Shira Brisman will speak at the Seminar in Renaissance and Early Modern Material Culture on Wednesday, February 4, 2015. Her talk is entitled “Relay and Delay: Triumphal Processions in the Era of the Post.”

The production of the Triumphal Procession, a fictive parade envisioned over a sequence of more than a hundred woodblocks, relied on an efficient postal system to deliver communications between the project’s advisors, artists, and the sovereign who commissioned it, Maximilian I. Designs and directives traveled between collaborators in disparate locations and an emperor who was on the move. These correspondences offer patterns of connectivity, anxieties about security and delay, and evidence of the relationship between vision and realization. This talk will propose a method for reading letters—documents once in transit—alongside the images of the Triumphal Procession they aimed to produce. What emerges is several ways in which the concept of “mobility” might be attached to prints that depict motion, are comprised of separable parts, and contain visual triggers that mobilize the mind of the viewer to move beyond what is presented on the page.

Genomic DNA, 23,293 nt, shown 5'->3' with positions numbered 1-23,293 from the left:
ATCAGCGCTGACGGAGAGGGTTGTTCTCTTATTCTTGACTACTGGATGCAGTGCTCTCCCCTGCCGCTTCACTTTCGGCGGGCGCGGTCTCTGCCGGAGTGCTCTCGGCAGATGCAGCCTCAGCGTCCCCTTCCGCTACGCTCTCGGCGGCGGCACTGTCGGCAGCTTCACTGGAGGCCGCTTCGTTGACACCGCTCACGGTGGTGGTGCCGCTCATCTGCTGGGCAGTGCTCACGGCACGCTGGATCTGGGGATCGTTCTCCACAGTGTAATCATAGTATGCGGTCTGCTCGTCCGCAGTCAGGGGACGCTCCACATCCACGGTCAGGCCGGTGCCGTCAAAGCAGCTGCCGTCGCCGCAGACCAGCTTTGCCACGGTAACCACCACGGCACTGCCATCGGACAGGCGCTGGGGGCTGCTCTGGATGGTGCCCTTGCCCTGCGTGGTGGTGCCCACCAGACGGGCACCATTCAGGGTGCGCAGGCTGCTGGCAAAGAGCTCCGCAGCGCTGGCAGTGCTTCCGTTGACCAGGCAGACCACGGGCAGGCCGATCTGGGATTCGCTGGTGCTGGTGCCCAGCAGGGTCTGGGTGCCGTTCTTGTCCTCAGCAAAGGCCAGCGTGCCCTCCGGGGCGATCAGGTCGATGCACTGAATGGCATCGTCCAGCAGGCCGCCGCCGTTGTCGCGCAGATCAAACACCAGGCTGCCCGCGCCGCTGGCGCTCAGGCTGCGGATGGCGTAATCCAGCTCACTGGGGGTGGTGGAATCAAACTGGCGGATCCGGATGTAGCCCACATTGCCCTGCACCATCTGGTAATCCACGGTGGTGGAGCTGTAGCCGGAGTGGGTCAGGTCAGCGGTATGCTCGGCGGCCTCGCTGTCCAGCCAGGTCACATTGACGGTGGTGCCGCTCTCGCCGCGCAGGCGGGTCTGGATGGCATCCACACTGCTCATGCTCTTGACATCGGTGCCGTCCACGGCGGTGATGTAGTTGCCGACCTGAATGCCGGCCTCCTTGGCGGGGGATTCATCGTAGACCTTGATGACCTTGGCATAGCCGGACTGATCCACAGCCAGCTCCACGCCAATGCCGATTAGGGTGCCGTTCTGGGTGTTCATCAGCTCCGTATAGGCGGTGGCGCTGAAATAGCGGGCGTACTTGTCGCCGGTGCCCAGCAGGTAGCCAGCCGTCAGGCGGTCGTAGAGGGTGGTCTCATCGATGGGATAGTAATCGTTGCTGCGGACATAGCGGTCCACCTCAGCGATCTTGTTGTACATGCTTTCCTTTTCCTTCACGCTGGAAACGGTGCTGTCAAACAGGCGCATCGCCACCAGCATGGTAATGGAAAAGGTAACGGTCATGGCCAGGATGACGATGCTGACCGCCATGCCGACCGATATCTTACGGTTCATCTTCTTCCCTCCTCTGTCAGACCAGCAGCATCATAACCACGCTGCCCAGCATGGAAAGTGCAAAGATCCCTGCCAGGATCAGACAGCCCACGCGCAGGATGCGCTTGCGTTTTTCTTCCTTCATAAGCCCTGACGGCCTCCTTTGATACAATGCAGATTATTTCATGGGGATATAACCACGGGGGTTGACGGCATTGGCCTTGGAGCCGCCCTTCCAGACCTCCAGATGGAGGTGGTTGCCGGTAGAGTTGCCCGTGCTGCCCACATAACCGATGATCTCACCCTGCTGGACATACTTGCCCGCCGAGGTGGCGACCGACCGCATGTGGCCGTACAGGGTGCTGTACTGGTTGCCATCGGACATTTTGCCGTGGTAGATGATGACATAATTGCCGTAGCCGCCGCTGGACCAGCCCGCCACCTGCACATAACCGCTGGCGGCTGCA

Shira Brisman is an innovative scholar of early modern painting and print culture. She is assistant professor in Art History at the University of Wisconsin-Madison. Prior to this, she completed a two-year Mellon post-doctoral fellowship at Columbia University in New York. A graduate of Yale University, Dr. Brisman, completed her Ph.D. dissertation on the topic, “Briefkultur: Art and the Epistolary Mode of Address in the Age of Albrecht Dürer” in 2012.

Her current research investigates the boundaries between privacy and society, patterns and aberrations, religious modes of thinking and categories of secularization. Her first book manuscript, Albrecht Dürer and the Epistolary Mode of Address, argues that the experience of writing, sending and receiving letters shaped how Dürer conceived of the message-bearing properties of the work of art. A second project, Contriving Balance, is a historical portrait of the concept of symmetry. This book will explore how the early modern mind sought correlations, imagined rotations, and interpreted deviations from expected patterns. Her research has been supported by fellowships from the Center for Advanced Study in the Visual Arts, the Albrecht Dürer Scholarship at the Germanisches Nationalmuseum, the Samuel H. Kress Foundation, and the American Council of Learned Societies.